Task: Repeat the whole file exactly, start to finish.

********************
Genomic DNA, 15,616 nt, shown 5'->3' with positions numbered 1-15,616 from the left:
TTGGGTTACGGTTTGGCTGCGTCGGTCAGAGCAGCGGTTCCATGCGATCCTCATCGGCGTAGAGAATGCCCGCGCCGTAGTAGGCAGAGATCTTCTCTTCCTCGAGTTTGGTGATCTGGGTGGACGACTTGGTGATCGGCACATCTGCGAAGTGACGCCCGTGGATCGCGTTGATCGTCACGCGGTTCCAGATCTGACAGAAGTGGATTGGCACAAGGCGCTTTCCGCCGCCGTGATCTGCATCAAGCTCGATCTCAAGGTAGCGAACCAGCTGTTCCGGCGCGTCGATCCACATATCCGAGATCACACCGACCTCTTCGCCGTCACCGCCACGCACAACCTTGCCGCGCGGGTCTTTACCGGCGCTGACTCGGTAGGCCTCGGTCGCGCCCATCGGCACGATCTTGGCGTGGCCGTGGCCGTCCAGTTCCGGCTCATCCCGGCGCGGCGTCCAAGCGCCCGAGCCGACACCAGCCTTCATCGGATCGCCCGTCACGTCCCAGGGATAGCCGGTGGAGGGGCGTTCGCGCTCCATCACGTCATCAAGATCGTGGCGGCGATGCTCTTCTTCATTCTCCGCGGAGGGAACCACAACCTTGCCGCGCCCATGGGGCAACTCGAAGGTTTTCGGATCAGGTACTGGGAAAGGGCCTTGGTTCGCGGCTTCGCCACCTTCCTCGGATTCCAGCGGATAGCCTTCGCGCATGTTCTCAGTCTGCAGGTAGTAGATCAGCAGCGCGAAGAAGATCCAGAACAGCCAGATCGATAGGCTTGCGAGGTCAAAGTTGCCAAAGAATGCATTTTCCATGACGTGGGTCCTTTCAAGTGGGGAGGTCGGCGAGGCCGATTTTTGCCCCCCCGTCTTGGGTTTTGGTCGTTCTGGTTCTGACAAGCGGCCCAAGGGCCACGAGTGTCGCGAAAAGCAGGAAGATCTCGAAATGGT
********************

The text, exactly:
Genomic DNA, 15,616 nt, shown 5'->3' with positions numbered 1-15,616 from the left:
TTGGGTTACGGTTTGGCTGCGTCGGTCAGAGCAGCGGTTCCATGCGATCCTCATCGGCGTAGAGAATGCCCGCGCCGTAGTAGGCAGAGATCTTCTCTTCCTCGAGTTTGGTGATCTGGGTGGACGACTTGGTGATCGGCACATCTGCGAAGTGACGCCCGTGGATCGCGTTGATCGTCACGCGGTTCCAGATCTGACAGAAGTGGATTGGCACAAGGCGCTTTCCGCCGCCGTGATCTGCATCAAGCTCGATCTCAAGGTAGCGAACCAGCTGTTCCGGCGCGTCGATCCACATATCCGAGATCACACCGACCTCTTCGCCGTCACCGCCACGCACAACCTTGCCGCGCGGGTCTTTACCGGCGCTGACTCGGTAGGCCTCGGTCGCGCCCATCGGCACGATCTTGGCGTGGCCGTGGCCGTCCAGTTCCGGCTCATCCCGGCGCGGCGTCCAAGCGCCCGAGCCGACACCAGCCTTCATCGGATCGCCCGTCACGTCCCAGGGATAGCCGGTGGAGGGGCGTTCGCGCTCCATCACGTCATCAAGATCGTGGCGGCGATGCTCTTCTTCATTCTCCGCGGAGGGAACCACAACCTTGCCGCGCCCATGGGGCAACTCGAAGGTTTTCGGATCAGGTACTGGGAAAGGGCCTTGGTTCGCGGCTTCGCCACCTTCCTCGGATTCCAGCGGATAGCCTTCGCGCATGTTCTCAGTCTGCAGGTAGTAGATCAGCAGCGCGAAGAAGATCCAGAACAGCCAGATCGATAGGCTTGCGAGGTCAAAGTTGCCAAAGAATGCATTTTCCATGACGTGGGTCCTTTCAAGTGGGGAGGTCGGCGAGGCCGATTTTTGCCCCCCCGTCTTGGGTTTTGGTCGTTCTGGTTCTGACAAGCGGCCCAAGGGCCACGAGTGTCGCGAAAAGCAGGAAGATCTCGAAATGGT